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Biochemistry and molecular biology major Chris Jones, right, tutoring on  chemistry with UC Davis student Brandon Rice
Chris Jones ’14, right, UC Davis University Medalist, graduated with a bachelor’s degree in biochemistry and molecular biology and headed to UC San Francisco medical school in 2005. He is shown tutoring chemistry to Brandon Rice, a freshman football player. (Debbie Aldridge/UC Davis)

Discover Ideas for How this Major Could Develop Into a Great Career

By Maria Akhter on December 13, 2017

Get inspired by what our UC Davis biochemistry and molecular biology majors are doing in their careers. The College of Biological Sciences also collects alumni stories that show the many paths its students have taken since graduation. Check them out, too.

We’re looking for more contributors for this blog. If you are a graduate who would like to share your career story, contact blog editor Susanne Rockwell at sgrockwell@ucdavis.edu.

Flora Rutaganira ’10, biochemistry and molecular biology

Biochemistry and molecular biology major Flora Rutaganira
Flora Rutaganira

For some students, the path after graduation involves seeking out a full-time job. But for alum Flora Rutaganira, the path to success has always involved research.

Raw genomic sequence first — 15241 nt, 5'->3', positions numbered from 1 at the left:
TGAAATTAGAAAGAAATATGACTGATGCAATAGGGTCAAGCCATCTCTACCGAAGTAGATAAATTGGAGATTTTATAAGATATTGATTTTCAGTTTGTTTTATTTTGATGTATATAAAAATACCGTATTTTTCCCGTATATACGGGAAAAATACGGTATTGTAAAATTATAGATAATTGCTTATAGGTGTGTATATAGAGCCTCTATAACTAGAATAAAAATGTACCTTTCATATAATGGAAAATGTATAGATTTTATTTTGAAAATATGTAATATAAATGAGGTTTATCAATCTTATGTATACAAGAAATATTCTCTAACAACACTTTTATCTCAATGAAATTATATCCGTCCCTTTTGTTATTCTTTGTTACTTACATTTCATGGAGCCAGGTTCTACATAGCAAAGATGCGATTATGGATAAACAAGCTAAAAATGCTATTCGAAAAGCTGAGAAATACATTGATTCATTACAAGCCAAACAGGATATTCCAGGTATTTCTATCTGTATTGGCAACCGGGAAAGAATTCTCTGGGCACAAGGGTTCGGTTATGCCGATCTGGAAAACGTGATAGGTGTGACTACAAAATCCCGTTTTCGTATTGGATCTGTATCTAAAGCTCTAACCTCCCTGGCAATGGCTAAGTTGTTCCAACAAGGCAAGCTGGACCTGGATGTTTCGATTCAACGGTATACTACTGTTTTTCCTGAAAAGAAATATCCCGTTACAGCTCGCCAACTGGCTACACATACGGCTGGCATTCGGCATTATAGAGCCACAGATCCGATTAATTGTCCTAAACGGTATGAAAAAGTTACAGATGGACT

Flora works as a postdoctoral research fellow at UC Berkeley, where she studies marine organisms that might hold the key to understanding the evolution of animals.

She credits her undergraduate experience as a biochemistry and molecular biology student as the important step in preparing her for graduate school and beyond.

“The training that I received at UC Davis in the classroom and through research prepared me well for pursuing academic research,” Flora says. “Being an Aggie shaped my career path. I can say that I really appreciate the coursework and the opportunity to participate in many different kinds of research projects. These two things were very critical for me getting into graduate school and proceeding on my academic research career path.”

As an undergraduate, Flora held several different research internships in labs related to cell-signaling. These internships prepared her for the work she does now with multicellular and single-celled organisms found in oceans or freshwater.

Flora also has a Ph.D. in chemistry and chemical biology from UC San Francisco, and her ultimate aim is to take her background in research and academia and become a professor at a research university.

Read more about Flora’s story.